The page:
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Man of steel

• Architect's designs aren't always soothing, but they get attention

Stuart Emmons has traveled the world. Yet it wasn't until the Philadelphia native came to Portland that he hit his design stride.

After devoting eight years to building his small, well-regarded architecture firm, Emmons Architects in Southeast Portland, Emmons is heading up two of the city's most visible projects.

The redesign of the North Macadam industrial yards into a second downtown and creation of riverfront housing and restaurants along Old Town's Naito Parkway are expected to have a profound, lasting impact on Portland.

'I took North Macadam as a blank canvas and designed a city on it,' Emmons says of the 10-street block of parks and buildings.

Emmons' sketches of reflective steel high-rise buildings and storefronts rising above the Willamette River waterfront have become the blueprint for developer Homer Williams' new South Waterfront neighborhood and Oregon Health & Science University's research and development campus.

'The visibility (of these projects) is so big, it's going to raise the level of his identity,' says Rob Tucker, a principal at Public Private Partnership in Portland, who hired Emmons to design a housing project in Vancouver, Wash.

North Macadam's opponents, meanwhile, question the necessity for 250-foot-tall buildings, the project's density, and its aerial tram and streetcars linking to downtown.

Until now, the gregarious Emmons has been best known for his modernist design of fire stations Ñ including station No. 9, under construction on Southeast 39th Avenue in the Hawthorne neighborhood, and station No. 27, on Northwest Skyline Boulevard Ñ and housing projects such as the 12-unit Interstate Crossing in North Portland for people in drug and alcohol recovery.

Emmons met Williams at a Pearl District street party. Soon after, Emmons and his wife, Susan (they've since separated), were hired to design the Streetcar Lofts condo complex on Northwest 10th Avenue. The North Macadam master plan soon followed, with Emmons making presentations to city power brokers on his vision of the project.

'He kind of lives and breathes this stuff,' Williams says of Emmons. 'It's nice when you work with someone so engaged in this stuff.'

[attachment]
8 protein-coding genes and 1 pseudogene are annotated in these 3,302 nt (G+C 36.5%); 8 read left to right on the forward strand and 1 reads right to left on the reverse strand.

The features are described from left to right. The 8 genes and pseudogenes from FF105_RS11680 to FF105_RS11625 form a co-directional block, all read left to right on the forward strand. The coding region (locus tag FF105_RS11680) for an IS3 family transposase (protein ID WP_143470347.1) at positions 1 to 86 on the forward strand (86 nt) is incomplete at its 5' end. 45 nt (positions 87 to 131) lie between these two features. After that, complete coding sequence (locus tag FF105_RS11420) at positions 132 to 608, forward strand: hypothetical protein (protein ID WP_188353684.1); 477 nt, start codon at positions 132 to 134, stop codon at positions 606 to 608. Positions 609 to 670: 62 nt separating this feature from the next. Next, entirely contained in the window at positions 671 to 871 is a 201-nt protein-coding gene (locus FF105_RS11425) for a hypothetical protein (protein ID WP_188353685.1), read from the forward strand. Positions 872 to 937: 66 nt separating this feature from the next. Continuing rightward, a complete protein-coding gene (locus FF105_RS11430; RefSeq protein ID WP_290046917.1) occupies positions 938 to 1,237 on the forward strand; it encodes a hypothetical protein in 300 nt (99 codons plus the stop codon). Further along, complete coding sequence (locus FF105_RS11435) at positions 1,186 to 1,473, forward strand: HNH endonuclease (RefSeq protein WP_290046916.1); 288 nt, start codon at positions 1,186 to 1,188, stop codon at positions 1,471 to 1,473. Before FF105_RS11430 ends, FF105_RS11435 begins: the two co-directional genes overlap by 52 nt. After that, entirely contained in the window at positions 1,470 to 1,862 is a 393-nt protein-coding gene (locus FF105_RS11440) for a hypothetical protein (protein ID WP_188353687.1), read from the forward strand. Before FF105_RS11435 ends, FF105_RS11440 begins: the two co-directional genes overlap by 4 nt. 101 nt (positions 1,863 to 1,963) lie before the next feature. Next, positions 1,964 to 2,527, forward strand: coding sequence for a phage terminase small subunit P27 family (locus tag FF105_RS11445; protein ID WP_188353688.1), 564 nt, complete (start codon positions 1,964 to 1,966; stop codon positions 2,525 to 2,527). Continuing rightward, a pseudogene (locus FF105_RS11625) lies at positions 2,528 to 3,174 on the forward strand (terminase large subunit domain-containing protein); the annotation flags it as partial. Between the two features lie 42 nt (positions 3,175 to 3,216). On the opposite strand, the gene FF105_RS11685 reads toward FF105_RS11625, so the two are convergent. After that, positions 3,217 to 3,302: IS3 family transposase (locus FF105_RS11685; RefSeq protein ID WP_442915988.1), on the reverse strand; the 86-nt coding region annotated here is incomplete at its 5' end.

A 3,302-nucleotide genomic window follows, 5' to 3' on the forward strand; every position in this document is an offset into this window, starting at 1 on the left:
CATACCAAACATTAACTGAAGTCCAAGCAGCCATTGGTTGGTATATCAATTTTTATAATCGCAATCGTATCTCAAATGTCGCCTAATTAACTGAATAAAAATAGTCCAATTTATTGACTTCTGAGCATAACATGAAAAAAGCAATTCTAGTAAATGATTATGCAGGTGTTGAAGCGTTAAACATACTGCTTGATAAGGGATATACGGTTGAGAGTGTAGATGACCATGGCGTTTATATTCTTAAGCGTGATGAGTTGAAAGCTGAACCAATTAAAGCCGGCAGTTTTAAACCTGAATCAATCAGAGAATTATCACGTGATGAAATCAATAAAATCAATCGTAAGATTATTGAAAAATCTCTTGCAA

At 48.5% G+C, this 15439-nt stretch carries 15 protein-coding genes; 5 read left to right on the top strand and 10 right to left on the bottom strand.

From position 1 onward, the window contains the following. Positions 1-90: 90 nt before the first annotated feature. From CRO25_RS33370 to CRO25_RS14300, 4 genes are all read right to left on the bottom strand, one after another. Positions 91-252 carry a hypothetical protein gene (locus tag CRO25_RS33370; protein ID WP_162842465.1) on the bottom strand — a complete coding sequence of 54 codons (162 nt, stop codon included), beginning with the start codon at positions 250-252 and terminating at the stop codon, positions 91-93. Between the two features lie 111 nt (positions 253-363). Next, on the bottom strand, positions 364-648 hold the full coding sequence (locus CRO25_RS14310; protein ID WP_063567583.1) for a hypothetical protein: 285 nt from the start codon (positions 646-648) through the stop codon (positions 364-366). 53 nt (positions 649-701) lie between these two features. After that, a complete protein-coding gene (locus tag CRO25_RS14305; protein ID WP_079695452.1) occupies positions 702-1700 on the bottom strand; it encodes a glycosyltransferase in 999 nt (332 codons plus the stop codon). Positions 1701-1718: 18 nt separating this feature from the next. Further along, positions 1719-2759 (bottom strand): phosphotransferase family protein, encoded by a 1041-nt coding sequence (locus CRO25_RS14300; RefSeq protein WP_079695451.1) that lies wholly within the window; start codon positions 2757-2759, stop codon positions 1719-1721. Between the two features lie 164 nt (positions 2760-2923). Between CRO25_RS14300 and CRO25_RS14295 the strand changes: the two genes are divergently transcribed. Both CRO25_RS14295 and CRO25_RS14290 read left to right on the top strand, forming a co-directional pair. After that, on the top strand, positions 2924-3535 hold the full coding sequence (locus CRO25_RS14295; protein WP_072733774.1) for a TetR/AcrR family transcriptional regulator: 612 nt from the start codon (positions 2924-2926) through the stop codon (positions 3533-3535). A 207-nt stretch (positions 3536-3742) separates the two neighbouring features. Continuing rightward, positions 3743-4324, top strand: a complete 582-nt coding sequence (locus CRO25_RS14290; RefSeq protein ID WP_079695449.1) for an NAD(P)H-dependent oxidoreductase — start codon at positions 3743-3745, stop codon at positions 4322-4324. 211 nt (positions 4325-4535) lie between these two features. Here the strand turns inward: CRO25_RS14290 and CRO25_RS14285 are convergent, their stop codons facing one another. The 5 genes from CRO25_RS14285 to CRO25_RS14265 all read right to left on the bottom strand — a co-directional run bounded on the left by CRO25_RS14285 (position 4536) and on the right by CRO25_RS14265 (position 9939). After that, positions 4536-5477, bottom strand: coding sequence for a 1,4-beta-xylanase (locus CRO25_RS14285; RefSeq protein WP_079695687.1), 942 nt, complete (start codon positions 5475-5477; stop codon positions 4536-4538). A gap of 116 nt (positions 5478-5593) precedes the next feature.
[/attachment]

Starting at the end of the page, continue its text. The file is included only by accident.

Emmons calls Williams a 'real visionary. I really admire him for that. He can see through this blank industrial wasteland.'

Emmons can be intense, speaking with purpose about wanting to design a masterpiece. One of his goals is to create buildings of strong form and quality like those of his favorite architect, Ben van Berkel, a principal at Rotterdam's UN Studio.

Westward, ho

Though Emmons often wears tailored suits and starched white shirts to City Hall meetings, he arrived in Oregon in 1976 driving a Dodge van Ñ an 'upgraded hippie' with long hair and a beard.

Emmons had found his hometown of Philadelphia to be 'stifling socially and creatively.'

A former Rochester Institute of Technology student, Emmons worked as a woodworker and furniture maker until 1980.

'I'm a completely different architect from that,' he says. 'The way buildings go together goes right back to my woodworking. I used to think I wasted my 20s, and now I think it was well worth it.'

Pursuing his desire to design buildings, Emmons left Oregon to study at the Pratt Institute in New York. In 1983, he entered Harvard University's master's of architecture program.

After graduating, he worked for prestigious firms in New York City and Los Angeles, including Skidmore Owings & Merrill. When the L.A. economy tanked, Emmons came back to Portland, working first for Sienna Architects and then Yost Grube Hall.

'I never was a good employee,' he says now. 'I always felt I was never able to do my best and that people were trying to make me more of a specialist.'

He left Yost Grube Hall in 1995 to start his own firm.

Emmons worked from home at first but had to move out after an employee took over the table used for his son's train set. They relocated to a dental lab at Portland State University and then to Southeast Portland.

His first project was designing PSU's Integrated Circuit Lab. Later, Emmons' wife at the time, Susan, joined the firm; she left earlier this year to start her own company.

Work with an edge

Emmons' firm currently has three projects going into construction: the University of Oregon Architecture School Gallery in Portland; the Lewis and Clark Plaza in Vancouver, Wash.; and a large residential project.

Tucker, of Public Private Partnership, describes Emmons' work as 'somewhat edgy. It's contemporary, and I mean that in a good way. He's a really good problem-solver and thinks outside the mainstream.'

Emmons is a big proponent of raising the bar for design in the city, and at times he's distressed by the conservatism of Portland architecture, says Gerry Gast, an architecture professor at the University of Oregon Portland Urban Architecture program.

That's brought Emmons into conflict with colleagues and neighbors of his projects, as was the case in the Hawthorne area. Several neighbors said they preferred a new fire station that fit in with the neighborhood's existing buildings, rather than his modernist design. Emmons flippantly replied: Then I'll design another Fred Meyer.

'He has a real commitment to the city and genuinely cares about the quality of design in the city,' Gast says. 'Sometimes he's a little abrasive, which is what is needed sometimes.'

Emmons spends his free time with his 10-year-old son, Will. He intends to pass on to Will the same support that he got from his own dad, who bought him a drawing table when he was 10.

'He was just supportive of all I wanted to do,' he says.

Today, that's redesigning a city.